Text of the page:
Unformatted text preview: in the EEP. The Walker circulation enhances
upwelling of cold water in the East Pacific, causing a powerful
positive feedback, the Bjerknes (21) feedback, which tends to
maintain the La Niña phase, as the SST gradient and resulting
higher pressure in the EEP support east-to-west trade winds.
This normal state is occasionally upset when, by chance, the
east-to-west trade winds slacken, allowing warm water piled up in
the west to slosh back toward South America. If the fluctuation is
large enough, the Walker circulation breaks down and the Bjerknes
feedback loses power. As the east-to-west winds weaken, the
Bjerknes feedback works in reverse, and warm waters move more
strongly toward South America, reducing the thermocline tilt and
cutting off upwelling of cold water along the South American coast.
In this way, a classical El Niño is born.
Theory does not provide a clear answer about the effect of global
warming on El Niños (19, 20). Most climate models yield either a
tendency toward a more El Niño-like state or no clear change (22).
It has been hypothesized that, during the early Pliocene, when the
Earth was 3°C warmer than today, a permanent El Niño condition
We suggest, on empirical grounds, that a near-term global
warming effect is an increased likelihood of strong El Niños. Fig. 1B
shows an absence of warming in recent years relative to 1951–1980
in the equatorial upwelling region off the coast of South America.
This is also true relative to the earliest period of SST data,
1870–1900 (Fig. 3A). Fig. 7, which is published as supporting
information on the PNAS web site, finds a similar result for linear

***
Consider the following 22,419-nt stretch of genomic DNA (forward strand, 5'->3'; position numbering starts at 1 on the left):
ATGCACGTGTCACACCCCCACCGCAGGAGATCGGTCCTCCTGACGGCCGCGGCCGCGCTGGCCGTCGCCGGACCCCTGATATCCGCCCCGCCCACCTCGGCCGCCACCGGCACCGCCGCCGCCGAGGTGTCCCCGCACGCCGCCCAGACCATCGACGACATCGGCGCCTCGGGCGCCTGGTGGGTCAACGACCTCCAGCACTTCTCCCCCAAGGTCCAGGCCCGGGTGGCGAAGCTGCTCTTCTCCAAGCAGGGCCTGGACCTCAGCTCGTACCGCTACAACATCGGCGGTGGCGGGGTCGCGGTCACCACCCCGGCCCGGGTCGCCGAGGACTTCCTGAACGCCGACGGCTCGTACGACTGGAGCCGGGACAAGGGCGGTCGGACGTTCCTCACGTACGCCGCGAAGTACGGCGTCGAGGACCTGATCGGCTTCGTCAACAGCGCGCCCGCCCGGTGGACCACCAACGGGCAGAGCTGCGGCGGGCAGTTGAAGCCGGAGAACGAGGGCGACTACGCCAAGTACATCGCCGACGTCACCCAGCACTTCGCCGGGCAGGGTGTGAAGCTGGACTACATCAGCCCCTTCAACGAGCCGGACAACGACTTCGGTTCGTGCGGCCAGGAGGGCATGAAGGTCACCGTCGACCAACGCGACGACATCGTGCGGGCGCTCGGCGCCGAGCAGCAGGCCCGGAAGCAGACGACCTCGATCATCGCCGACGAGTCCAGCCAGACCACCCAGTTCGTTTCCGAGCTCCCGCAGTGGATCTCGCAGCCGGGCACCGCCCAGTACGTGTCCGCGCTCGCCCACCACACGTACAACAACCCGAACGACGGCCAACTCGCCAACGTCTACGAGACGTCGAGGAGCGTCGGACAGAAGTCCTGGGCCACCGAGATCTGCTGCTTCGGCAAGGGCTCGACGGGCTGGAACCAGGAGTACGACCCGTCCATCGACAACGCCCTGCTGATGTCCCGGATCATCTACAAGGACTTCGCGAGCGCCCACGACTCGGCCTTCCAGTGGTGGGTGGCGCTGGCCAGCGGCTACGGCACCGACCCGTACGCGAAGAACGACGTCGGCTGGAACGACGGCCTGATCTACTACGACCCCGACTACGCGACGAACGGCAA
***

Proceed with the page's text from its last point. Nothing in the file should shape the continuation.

14290 www.pnas.org cgi doi 10.1073 pnas.0606291103 trends of SSTs. The trend of temperature minima in the East
Pacific, more relevant for our purpose, also shows no equatorial
warming in the East Pacific.
The absence of warming in the EEP suggests that upwelling water
there is not yet affected much by global warming. Warming in the
WEP, on the other hand, is 0.5–1°C (Fig. 3). We suggest that
increased temperature difference between the near-equatorial
WEP and EEP allows the possibility of increased temperature
swing from a La Niña phase to El Niño, and that this is a
consequence of global warming affecting the WEP surface sooner
than it affects the deeper ocean.
Fig. 3B compares SST anomalies (12-month running means) in
the WEP and EEP at sites (marked by circles in Fig. 3A) of
paleoclimate data discussed below. Absolute temperatures at these
sites are provided in Fig. 8, which is published as supporting
information on the PNAS web site. Even though these sites do not
have the largest warming in the WEP or largest cooling in the EEP,
Fig. 3B reveals warming of the WEP relative to the EEP [135-year
changes, based on linear trends, are 0.27°C (WEP) and 0.01°C
The 1983 and 1998 El Niños in Fig. 3B are notably stronger than
earlier El Niños. This may be partly an artifact of sparse early data
or the location of data si...
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This document was uploaded on 03/15/2014 for the course MEA 570 at N.C. State.
- Spring '08